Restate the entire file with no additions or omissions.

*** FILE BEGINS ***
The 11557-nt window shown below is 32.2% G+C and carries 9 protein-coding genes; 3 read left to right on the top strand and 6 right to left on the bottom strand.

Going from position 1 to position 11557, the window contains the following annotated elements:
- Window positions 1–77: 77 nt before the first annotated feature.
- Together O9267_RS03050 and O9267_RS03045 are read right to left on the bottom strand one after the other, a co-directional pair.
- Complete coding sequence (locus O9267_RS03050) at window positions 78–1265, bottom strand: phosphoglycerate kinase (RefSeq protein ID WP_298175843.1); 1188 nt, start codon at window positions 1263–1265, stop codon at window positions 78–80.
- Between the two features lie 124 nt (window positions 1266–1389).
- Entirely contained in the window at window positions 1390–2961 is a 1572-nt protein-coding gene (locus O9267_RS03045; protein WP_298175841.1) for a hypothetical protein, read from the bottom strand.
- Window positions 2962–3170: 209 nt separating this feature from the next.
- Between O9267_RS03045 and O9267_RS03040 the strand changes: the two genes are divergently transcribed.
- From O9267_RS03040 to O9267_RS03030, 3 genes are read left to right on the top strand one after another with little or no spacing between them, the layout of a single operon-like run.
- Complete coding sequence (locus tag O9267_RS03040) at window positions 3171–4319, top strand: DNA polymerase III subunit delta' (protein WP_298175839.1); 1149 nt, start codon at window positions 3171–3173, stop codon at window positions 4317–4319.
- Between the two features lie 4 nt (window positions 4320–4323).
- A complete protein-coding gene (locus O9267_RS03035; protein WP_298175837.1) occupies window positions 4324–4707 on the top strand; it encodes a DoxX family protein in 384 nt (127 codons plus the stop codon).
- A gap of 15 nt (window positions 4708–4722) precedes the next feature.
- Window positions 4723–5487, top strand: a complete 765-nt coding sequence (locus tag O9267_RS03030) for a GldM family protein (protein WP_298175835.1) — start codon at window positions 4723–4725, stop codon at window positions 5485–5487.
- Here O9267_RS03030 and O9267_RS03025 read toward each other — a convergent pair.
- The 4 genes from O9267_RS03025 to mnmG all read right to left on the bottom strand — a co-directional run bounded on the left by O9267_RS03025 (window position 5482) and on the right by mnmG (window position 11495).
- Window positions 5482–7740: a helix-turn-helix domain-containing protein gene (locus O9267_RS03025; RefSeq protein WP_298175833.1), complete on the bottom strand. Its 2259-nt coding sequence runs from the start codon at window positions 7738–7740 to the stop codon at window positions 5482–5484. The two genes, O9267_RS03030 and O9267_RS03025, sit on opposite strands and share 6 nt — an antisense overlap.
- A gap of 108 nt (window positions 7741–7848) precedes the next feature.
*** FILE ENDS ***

The 11557-nt window shown below is 32.2% G+C and carries 9 protein-coding genes; 3 read left to right on the top strand and 6 right to left on the bottom strand.

Going from position 1 to position 11557, the window contains the following annotated elements:
- Window positions 1–77: 77 nt before the first annotated feature.
- Together O9267_RS03050 and O9267_RS03045 are read right to left on the bottom strand one after the other, a co-directional pair.
- Complete coding sequence (locus O9267_RS03050) at window positions 78–1265, bottom strand: phosphoglycerate kinase (RefSeq protein ID WP_298175843.1); 1188 nt, start codon at window positions 1263–1265, stop codon at window positions 78–80.
- Between the two features lie 124 nt (window positions 1266–1389).
- Entirely contained in the window at window positions 1390–2961 is a 1572-nt protein-coding gene (locus O9267_RS03045; protein WP_298175841.1) for a hypothetical protein, read from the bottom strand.
- Window positions 2962–3170: 209 nt separating this feature from the next.
- Between O9267_RS03045 and O9267_RS03040 the strand changes: the two genes are divergently transcribed.
- From O9267_RS03040 to O9267_RS03030, 3 genes are read left to right on the top strand one after another with little or no spacing between them, the layout of a single operon-like run.
- Complete coding sequence (locus tag O9267_RS03040) at window positions 3171–4319, top strand: DNA polymerase III subunit delta' (protein WP_298175839.1); 1149 nt, start codon at window positions 3171–3173, stop codon at window positions 4317–4319.
- Between the two features lie 4 nt (window positions 4320–4323).
- A complete protein-coding gene (locus O9267_RS03035; protein WP_298175837.1) occupies window positions 4324–4707 on the top strand; it encodes a DoxX family protein in 384 nt (127 codons plus the stop codon).
- A gap of 15 nt (window positions 4708–4722) precedes the next feature.
- Window positions 4723–5487, top strand: a complete 765-nt coding sequence (locus tag O9267_RS03030) for a GldM family protein (protein WP_298175835.1) — start codon at window positions 4723–4725, stop codon at window positions 5485–5487.
- Here O9267_RS03030 and O9267_RS03025 read toward each other — a convergent pair.
- The 4 genes from O9267_RS03025 to mnmG all read right to left on the bottom strand — a co-directional run bounded on the left by O9267_RS03025 (window position 5482) and on the right by mnmG (window position 11495).
- Window positions 5482–7740: a helix-turn-helix domain-containing protein gene (locus O9267_RS03025; RefSeq protein WP_298175833.1), complete on the bottom strand. Its 2259-nt coding sequence runs from the start codon at window positions 7738–7740 to the stop codon at window positions 5482–5484. The two genes, O9267_RS03030 and O9267_RS03025, sit on opposite strands and share 6 nt — an antisense overlap.
- A gap of 108 nt (window positions 7741–7848) precedes the next feature.